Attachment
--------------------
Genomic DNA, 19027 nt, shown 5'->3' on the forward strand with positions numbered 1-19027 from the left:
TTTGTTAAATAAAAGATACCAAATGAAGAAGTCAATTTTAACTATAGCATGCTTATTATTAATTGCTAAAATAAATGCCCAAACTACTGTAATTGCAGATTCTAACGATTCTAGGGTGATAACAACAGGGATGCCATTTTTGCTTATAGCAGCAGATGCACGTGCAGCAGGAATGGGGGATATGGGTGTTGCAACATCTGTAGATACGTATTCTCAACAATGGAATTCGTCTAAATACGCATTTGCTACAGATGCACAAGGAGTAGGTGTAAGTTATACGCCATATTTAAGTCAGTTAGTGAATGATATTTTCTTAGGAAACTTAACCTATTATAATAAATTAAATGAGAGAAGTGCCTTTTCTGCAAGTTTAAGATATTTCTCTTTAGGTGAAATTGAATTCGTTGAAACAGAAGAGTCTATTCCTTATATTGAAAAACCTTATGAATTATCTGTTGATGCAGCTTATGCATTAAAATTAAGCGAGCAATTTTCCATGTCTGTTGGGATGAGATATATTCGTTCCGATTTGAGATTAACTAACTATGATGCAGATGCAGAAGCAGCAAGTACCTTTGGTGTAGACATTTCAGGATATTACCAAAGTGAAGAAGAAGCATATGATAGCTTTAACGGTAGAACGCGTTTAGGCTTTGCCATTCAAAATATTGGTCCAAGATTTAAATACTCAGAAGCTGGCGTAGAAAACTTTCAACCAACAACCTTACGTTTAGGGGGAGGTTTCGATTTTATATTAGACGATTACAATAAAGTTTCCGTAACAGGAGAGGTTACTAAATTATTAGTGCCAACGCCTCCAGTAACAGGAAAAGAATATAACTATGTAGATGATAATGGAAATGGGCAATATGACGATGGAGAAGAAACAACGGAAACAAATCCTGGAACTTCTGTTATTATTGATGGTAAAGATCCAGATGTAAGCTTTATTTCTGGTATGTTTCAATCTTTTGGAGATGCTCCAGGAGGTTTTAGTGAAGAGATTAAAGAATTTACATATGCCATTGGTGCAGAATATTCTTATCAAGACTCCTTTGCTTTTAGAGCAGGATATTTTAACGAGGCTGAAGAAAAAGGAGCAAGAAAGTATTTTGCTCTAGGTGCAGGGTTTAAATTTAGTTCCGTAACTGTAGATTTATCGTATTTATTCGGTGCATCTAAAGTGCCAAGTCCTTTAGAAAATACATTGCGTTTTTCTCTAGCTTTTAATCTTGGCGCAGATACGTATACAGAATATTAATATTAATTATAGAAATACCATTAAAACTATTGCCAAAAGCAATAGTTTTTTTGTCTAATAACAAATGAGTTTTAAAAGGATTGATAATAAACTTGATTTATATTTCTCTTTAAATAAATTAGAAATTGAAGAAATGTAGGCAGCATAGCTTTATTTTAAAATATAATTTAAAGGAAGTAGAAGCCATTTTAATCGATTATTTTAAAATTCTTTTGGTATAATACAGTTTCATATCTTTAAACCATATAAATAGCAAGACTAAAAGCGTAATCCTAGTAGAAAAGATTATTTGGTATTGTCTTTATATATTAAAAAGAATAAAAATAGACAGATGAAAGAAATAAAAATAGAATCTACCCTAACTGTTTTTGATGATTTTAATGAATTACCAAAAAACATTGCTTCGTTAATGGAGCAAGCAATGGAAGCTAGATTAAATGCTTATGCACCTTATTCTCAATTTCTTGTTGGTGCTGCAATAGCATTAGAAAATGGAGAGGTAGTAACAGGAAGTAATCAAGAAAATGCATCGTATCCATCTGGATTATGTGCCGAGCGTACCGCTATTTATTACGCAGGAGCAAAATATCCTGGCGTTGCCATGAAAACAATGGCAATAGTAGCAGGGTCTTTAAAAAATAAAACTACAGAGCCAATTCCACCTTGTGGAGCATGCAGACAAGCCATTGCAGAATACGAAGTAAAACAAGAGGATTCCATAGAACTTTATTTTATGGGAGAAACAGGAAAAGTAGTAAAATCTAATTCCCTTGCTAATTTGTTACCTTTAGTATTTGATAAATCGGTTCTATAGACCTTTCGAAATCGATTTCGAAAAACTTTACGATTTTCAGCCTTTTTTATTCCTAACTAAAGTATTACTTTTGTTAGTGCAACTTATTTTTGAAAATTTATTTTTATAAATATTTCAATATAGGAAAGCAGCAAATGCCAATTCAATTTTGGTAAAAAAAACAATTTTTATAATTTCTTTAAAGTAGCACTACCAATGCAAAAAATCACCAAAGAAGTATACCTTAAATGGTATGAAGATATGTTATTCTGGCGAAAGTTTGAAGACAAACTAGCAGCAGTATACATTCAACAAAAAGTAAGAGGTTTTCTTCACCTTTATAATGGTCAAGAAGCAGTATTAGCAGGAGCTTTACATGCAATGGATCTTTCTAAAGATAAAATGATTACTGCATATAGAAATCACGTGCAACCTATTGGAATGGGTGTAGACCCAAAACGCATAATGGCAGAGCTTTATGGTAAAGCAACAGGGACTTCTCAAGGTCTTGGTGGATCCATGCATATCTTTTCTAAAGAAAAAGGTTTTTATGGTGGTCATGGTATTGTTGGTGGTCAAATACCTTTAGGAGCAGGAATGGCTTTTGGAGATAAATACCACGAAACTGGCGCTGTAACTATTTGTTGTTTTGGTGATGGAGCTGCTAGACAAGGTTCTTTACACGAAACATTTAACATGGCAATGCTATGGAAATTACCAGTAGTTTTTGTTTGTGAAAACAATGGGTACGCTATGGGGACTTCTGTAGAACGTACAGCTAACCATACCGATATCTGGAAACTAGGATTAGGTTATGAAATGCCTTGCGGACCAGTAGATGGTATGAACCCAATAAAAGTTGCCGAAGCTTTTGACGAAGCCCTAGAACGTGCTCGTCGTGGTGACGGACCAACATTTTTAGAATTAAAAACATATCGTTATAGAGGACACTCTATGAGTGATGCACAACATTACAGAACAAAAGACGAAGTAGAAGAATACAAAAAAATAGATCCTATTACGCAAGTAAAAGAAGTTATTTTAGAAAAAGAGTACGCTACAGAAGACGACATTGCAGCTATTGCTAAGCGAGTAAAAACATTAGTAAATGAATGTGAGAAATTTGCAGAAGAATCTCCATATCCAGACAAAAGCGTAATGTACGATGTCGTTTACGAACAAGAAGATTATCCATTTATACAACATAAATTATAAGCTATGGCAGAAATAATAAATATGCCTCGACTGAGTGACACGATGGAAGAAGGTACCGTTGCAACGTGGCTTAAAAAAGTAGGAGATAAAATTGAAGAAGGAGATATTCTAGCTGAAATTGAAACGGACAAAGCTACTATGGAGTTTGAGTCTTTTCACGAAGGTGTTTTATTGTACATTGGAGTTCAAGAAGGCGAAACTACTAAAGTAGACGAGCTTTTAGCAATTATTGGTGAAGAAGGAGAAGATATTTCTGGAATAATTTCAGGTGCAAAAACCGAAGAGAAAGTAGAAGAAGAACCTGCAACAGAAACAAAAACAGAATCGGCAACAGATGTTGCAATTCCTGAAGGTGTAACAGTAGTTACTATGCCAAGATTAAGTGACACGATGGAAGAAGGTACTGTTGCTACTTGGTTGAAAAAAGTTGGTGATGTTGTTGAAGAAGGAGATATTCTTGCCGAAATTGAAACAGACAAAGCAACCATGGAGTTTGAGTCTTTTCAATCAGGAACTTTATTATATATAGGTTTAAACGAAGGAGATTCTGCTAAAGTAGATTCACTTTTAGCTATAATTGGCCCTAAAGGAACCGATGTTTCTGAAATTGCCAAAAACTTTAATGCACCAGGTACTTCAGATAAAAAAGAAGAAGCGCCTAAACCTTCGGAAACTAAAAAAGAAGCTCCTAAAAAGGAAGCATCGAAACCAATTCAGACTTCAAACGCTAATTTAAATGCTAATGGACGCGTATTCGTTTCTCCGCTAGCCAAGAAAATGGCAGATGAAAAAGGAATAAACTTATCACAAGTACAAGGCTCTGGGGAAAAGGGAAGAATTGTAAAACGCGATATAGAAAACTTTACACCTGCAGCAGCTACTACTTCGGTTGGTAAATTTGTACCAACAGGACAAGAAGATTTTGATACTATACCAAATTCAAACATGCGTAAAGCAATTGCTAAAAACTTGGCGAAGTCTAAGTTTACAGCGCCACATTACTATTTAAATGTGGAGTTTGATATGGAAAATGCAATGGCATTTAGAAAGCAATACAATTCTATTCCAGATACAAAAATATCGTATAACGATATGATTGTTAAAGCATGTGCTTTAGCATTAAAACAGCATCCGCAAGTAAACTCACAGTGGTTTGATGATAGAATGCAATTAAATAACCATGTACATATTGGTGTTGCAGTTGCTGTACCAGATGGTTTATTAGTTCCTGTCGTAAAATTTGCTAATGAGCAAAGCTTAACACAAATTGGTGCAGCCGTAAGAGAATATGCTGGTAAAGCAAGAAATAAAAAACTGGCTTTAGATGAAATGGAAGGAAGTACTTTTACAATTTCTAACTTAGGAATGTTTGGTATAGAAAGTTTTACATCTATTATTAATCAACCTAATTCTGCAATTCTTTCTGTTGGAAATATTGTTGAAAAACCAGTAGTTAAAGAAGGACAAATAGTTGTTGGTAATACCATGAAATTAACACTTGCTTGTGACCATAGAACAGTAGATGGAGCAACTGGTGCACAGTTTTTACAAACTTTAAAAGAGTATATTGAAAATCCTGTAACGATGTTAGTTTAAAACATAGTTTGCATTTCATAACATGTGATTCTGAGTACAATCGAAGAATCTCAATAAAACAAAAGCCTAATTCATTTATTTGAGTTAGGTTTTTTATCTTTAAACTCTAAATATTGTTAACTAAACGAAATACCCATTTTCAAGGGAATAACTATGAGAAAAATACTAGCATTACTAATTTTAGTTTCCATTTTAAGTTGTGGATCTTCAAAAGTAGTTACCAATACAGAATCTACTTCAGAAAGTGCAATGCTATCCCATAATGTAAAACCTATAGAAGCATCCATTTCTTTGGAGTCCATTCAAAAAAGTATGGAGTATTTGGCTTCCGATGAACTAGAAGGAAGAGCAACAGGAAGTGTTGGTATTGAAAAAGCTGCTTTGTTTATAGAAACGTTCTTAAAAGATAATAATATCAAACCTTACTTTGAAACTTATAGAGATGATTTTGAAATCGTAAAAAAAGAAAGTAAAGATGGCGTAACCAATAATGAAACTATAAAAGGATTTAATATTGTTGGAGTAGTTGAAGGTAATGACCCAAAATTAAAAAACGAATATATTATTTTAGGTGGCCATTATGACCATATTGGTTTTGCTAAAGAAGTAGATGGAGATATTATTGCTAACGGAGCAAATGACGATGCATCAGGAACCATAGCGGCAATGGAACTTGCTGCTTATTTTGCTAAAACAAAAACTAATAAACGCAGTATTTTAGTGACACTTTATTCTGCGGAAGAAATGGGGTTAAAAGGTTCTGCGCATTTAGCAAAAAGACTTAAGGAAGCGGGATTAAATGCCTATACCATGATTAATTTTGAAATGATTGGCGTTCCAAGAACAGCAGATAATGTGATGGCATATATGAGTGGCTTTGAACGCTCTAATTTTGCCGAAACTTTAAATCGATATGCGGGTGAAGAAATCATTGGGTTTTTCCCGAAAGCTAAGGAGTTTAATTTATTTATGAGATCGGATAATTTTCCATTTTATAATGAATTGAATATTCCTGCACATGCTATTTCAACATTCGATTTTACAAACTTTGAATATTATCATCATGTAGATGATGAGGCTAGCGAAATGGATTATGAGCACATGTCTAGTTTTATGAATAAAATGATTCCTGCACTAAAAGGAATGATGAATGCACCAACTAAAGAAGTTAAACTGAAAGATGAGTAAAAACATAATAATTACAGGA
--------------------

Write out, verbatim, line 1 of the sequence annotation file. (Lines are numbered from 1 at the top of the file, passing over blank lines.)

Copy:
Genomic DNA, 19027 nt, shown 5'->3' on the forward strand with positions numbered 1-19027 from the left: